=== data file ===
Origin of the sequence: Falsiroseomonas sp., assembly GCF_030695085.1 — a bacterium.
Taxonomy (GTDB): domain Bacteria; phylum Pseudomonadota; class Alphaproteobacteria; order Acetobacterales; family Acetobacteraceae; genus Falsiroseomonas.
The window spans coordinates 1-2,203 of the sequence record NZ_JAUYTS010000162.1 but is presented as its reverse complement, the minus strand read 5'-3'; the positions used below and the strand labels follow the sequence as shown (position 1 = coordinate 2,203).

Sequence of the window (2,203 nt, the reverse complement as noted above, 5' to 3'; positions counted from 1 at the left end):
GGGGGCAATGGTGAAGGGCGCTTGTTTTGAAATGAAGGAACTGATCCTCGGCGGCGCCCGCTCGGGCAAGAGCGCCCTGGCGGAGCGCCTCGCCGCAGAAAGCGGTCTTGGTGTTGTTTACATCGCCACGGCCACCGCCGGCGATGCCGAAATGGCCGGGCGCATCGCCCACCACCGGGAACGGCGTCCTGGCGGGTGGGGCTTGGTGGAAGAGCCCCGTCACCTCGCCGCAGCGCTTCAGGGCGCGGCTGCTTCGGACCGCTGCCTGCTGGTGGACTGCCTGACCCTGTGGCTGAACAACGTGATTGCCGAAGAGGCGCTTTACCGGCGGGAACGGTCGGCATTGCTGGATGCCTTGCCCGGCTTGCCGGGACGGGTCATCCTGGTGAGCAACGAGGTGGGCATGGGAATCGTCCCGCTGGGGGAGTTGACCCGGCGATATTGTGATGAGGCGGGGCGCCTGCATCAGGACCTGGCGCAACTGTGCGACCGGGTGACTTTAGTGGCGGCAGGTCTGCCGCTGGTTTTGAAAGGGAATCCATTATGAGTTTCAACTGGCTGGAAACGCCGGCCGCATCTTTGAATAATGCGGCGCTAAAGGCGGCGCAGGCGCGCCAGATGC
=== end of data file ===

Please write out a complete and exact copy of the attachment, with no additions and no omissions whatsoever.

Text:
Origin of the sequence: Falsiroseomonas sp., assembly GCF_030695085.1 — a bacterium.
Taxonomy (GTDB): domain Bacteria; phylum Pseudomonadota; class Alphaproteobacteria; order Acetobacterales; family Acetobacteraceae; genus Falsiroseomonas.
The window spans coordinates 1-2,203 of the sequence record NZ_JAUYTS010000162.1 but is presented as its reverse complement, the minus strand read 5'-3'; the positions used below and the strand labels follow the sequence as shown (position 1 = coordinate 2,203).

Sequence of the window (2,203 nt, the reverse complement as noted above, 5' to 3'; positions counted from 1 at the left end):
GGGGGCAATGGTGAAGGGCGCTTGTTTTGAAATGAAGGAACTGATCCTCGGCGGCGCCCGCTCGGGCAAGAGCGCCCTGGCGGAGCGCCTCGCCGCAGAAAGCGGTCTTGGTGTTGTTTACATCGCCACGGCCACCGCCGGCGATGCCGAAATGGCCGGGCGCATCGCCCACCACCGGGAACGGCGTCCTGGCGGGTGGGGCTTGGTGGAAGAGCCCCGTCACCTCGCCGCAGCGCTTCAGGGCGCGGCTGCTTCGGACCGCTGCCTGCTGGTGGACTGCCTGACCCTGTGGCTGAACAACGTGATTGCCGAAGAGGCGCTTTACCGGCGGGAACGGTCGGCATTGCTGGATGCCTTGCCCGGCTTGCCGGGACGGGTCATCCTGGTGAGCAACGAGGTGGGCATGGGAATCGTCCCGCTGGGGGAGTTGACCCGGCGATATTGTGATGAGGCGGGGCGCCTGCATCAGGACCTGGCGCAACTGTGCGACCGGGTGACTTTAGTGGCGGCAGGTCTGCCGCTGGTTTTGAAAGGGAATCCATTATGAGTTTCAACTGGCTGGAAACGCCGGCCGCATCTTTGAATAATGCGGCGCTAAAGGCGGCGCAGGCGCGCCAGATGC